The Worst Person in the World (2022)
Directed by Joachim Trier
Starring Renate Reinsve, Anders Danielsen Lie and Herbert Nordrum
The Worst Person in the World isn’t about the actual worst person in the world, it’s about a character who thinks they are. And why shouldn’t she? She’s frustrating, careless, inconsiderate, deceitful, impulsive, selfish, untrustworthy and, most of all, unhappy.
On any given day, I believe anyone can embody these characteristics; we just don’t embody them with the same flair as Julie from Oslo, played by Renate Reinsve. As the lead character in this excellent film, we root for Julie while shaking our heads at her choices in life. It takes a good actress acting from a good script to pull off this emotional tandem, and Reinsve does it convincingly.
Reinsve’s performance is buoyed by two other good actors, Anders Danielsen Lie and Herbert Nordrum, both of whom play men that are very important in Julie’s life. They each help her in different ways: one with cool-kid stoicism and the other with eager passion.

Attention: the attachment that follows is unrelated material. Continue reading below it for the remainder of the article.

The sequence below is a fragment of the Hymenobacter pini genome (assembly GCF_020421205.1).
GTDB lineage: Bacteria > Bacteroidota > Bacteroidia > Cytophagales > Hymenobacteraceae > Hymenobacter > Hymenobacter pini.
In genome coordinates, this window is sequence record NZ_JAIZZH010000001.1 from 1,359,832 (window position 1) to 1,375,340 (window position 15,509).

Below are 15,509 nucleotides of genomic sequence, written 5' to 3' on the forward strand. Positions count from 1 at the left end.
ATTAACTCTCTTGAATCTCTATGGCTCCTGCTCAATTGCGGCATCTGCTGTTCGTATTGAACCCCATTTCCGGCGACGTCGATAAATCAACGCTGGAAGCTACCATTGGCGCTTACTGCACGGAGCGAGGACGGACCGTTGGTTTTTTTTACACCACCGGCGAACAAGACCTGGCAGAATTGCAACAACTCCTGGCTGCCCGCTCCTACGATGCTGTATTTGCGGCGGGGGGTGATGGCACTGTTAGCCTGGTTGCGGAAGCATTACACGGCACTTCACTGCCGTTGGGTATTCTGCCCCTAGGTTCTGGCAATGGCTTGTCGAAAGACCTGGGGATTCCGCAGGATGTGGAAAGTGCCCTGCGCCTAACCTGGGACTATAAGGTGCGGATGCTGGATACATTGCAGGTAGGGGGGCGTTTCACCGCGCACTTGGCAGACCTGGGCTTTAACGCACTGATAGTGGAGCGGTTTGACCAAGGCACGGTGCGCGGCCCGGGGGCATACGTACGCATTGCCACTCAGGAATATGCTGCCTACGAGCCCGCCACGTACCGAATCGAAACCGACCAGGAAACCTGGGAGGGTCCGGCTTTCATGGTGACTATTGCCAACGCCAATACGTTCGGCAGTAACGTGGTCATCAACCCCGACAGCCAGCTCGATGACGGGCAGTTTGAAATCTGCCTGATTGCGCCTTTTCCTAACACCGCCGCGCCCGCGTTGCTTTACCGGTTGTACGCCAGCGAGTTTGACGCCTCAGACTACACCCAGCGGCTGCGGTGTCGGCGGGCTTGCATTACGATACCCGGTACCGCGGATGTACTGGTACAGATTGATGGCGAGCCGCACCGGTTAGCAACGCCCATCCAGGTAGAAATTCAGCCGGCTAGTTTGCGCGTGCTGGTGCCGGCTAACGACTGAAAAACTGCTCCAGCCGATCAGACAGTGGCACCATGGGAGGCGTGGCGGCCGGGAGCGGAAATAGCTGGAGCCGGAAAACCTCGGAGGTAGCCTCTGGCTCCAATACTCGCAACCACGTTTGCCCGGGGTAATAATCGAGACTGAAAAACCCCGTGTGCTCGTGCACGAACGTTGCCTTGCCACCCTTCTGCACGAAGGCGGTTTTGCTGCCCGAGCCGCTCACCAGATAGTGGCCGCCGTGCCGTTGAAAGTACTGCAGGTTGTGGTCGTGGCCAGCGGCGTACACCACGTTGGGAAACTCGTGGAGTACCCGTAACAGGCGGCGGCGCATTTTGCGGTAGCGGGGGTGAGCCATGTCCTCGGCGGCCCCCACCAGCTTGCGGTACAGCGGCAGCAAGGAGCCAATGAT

Speaking of “different ways,” the structure of this film is “different” than most. It’s broken up into a prologue, twelve chapters and an epilogue. The success of this unique format is a testament to director Joachim Trier and scriptwriting partner Eskil Vogt. Each chapter zips us through this two-hour film and, once the credits rolled, I wished there had been another twelve chapters detailing Julie’s life… and more of the lives that she would inevitably change forever.
With a great title like The Worst Person in the World, I made sure to stay away from reviews or thoughts from my fellow critics. Achieving this state of “Optimum Immersion” made for such a delightful experience that I will not detail the plot any further in this review. Instead, I will say that The Worst Person in the World is a very human story about humans just being humans. There is something we can all relate to, but that is especially true for Gen X and our love of “things”. In fact, there’s a scene Lie’s character examines questions like “what was it all for” in a way that left me raw and speechless. I felt seen. Did the director know my own experiences? Was this film made just to set me on a path of appreciation for life and experience over prestige and possessions? Probably not, but it sure felt that way.
Trier and Vogt have four other films to their credit – Reprise (2006), Oslo, August 31st (2011), Louder Than Bombs (2015) and Thelma (2017) – and I hope all four live up to the high standards set by The Worst Person In the World, which earns an “A” grade from me.